If you're looking carefully, though, you may have noticed something clearly wrong about this "trace" -- the location of my broken library. It's sitting in /system/lib, but if I'm really using the NDK (which I am), it should be somewhere in /data/.../libs, because that's where NDK libraries go when you install the APK that contains them.

This betrays the fact that I am clearly doing something strange with the NDK -- which is (1) true; and (2) the focus of the rest of this post. Let me explain.

When I started porting Intentional Networking to Android, the NDK was in revision 3, and it lacked support for something that I relied on -- namely, C++ exceptions. At that time I was using the CrystaX version of the NDK, which did support exceptions. Besides this, I was also using it in a strange way. I've always had Intentional Networking implemented as a system-wide shared library, as a lot of my tests and tools were based on command-line tools. So, when I started, I actually used the AOSP's build system instead of the NDK, but I pointed it at the gcc binaries from the CrystaX NDK -- or something like that. (I swear I'm not making this up, but the details are a bit hazy.)

In this state, debugging native code was a huge pain. The ndk-gdb script didn't exist yet, so I found the arcane sequences of GDB commands through Google, which set the search paths for debug symbols so that GDB was somewhat useful. The only problem was that the build system generated stripped libraries by default -- not so useful for debugging. At this point, I assumed that I had to grab the non-stripped version and install that instead. Later, when the Google NDK added support for the C++ features that I needed, I switched to use it instead, and I carried over this practice of installing unstripped libraries.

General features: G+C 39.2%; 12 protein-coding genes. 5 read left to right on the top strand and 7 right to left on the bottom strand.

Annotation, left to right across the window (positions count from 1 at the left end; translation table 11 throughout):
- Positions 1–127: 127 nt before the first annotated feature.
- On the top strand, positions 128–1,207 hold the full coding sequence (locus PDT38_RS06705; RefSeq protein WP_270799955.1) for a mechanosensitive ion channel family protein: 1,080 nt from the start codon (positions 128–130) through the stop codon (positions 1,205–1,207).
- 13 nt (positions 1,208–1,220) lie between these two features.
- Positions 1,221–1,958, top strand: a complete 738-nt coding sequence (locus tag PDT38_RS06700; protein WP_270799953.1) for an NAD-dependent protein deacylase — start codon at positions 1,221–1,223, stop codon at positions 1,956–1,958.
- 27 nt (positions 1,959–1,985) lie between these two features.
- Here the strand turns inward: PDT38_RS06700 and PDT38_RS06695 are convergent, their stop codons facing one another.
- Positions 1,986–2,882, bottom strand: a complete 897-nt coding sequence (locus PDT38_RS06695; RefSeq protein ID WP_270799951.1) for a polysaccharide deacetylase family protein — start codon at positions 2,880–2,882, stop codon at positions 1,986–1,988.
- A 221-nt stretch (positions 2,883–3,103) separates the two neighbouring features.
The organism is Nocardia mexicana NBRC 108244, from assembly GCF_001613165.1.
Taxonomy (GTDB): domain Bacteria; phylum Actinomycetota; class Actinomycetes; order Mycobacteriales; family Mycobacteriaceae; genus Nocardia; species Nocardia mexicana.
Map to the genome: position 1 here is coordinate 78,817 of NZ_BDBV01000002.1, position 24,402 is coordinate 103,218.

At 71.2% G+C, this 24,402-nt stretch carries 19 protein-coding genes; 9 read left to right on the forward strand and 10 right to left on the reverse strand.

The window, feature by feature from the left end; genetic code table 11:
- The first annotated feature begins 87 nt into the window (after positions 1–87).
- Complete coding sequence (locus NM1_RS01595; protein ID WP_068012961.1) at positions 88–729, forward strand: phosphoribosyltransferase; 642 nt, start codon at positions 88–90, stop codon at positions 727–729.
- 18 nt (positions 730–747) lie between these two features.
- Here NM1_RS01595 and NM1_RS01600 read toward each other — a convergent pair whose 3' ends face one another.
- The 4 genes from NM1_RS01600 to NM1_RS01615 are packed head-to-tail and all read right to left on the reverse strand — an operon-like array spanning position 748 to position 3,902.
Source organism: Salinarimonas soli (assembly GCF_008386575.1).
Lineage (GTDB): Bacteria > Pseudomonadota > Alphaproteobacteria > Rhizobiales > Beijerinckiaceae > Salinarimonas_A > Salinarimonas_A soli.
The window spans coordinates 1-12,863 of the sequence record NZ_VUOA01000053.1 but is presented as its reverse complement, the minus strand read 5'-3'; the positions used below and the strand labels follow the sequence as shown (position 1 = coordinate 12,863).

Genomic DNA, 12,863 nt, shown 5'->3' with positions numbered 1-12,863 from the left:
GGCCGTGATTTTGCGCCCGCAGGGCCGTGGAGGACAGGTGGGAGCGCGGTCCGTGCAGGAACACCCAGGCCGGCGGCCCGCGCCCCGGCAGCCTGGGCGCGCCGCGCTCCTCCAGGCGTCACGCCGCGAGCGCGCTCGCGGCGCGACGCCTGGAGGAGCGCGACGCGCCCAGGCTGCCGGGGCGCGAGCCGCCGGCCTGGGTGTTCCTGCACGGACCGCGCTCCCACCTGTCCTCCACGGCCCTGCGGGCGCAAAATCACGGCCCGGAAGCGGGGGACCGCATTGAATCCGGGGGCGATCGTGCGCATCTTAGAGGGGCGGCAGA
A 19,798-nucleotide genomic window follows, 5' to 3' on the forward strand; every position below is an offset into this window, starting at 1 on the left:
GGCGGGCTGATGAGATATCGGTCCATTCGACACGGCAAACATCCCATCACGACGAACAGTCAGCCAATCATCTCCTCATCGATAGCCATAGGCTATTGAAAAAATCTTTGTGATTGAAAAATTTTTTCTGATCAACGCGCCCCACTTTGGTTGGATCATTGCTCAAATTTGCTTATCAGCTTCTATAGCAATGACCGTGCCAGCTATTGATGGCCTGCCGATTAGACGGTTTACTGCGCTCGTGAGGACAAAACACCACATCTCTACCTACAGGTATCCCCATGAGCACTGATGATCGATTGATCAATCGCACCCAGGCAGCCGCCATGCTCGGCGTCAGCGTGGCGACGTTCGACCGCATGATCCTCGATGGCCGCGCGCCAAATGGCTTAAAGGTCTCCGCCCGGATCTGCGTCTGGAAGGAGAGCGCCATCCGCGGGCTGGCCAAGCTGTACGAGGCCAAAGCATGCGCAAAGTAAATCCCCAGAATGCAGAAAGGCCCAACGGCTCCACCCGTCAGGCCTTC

Trouble was, I still saw nonsense like the above when not running GDB. More than that, today I saw a lovely stack trace starting at a non-executable line of my code and disappearing up into garbage. (In this case, the stack wasn't corrupted; it was just a garden-variety segfault that I couldn't trace back at all.)

What I hadn't realized all this time is that ndk-gdb expects the stripped version of the library to be installed, and ndk-build generates a non-stripped version which ndk-gdb uses to find the symbols. Remembering the crazy hackery I'd perpetrated upon the recommended NDK development steps, I decided to change my build to install the stripped version. I also noticed that GDB was showing a (truncated) backtrace ending in The strange thing was that its path contained "armeabi, but I thought I had built my library for armeabi-v7a (for some floating-point optimizations).

I'm not 100% sure of the causality involved here, but I do know that when I changed my app to only build for armeabi-v7a instead of both, and when I cleared out the old build files, rebuilt, and installed the stripped libraries, I immediately got a full stack trace in GDB on the next run. Again, I'm not sure this was the reason, or which parts of it actually solved the problem, but it might be something to try if you have perpetrated such hackery and you're in the same hole.

Monday, October 3, 2011

Android NDK, shared libs, and C++ exceptions